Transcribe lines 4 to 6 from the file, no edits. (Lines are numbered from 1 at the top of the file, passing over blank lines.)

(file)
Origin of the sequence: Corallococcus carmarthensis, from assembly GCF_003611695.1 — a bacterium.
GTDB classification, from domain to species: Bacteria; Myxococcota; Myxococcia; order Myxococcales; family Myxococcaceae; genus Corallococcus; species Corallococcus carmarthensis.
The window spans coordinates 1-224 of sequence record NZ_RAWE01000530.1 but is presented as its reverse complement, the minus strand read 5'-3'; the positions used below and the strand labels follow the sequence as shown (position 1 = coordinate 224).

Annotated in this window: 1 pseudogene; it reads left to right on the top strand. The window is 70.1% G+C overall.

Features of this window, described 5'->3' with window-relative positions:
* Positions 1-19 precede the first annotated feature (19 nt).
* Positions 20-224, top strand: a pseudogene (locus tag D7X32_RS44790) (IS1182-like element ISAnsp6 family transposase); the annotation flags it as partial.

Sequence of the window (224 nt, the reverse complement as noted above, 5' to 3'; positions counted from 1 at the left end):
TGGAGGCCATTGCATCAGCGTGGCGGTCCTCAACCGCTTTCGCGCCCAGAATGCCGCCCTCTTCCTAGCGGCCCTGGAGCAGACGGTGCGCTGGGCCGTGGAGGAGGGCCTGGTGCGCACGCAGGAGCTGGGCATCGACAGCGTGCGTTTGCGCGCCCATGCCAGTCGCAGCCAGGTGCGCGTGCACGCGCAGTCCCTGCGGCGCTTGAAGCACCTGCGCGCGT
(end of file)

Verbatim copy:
Annotated in this window: 1 pseudogene; it reads left to right on the top strand. The window is 70.1% G+C overall.

Features of this window, described 5'->3' with window-relative positions:
* Positions 1-19 precede the first annotated feature (19 nt).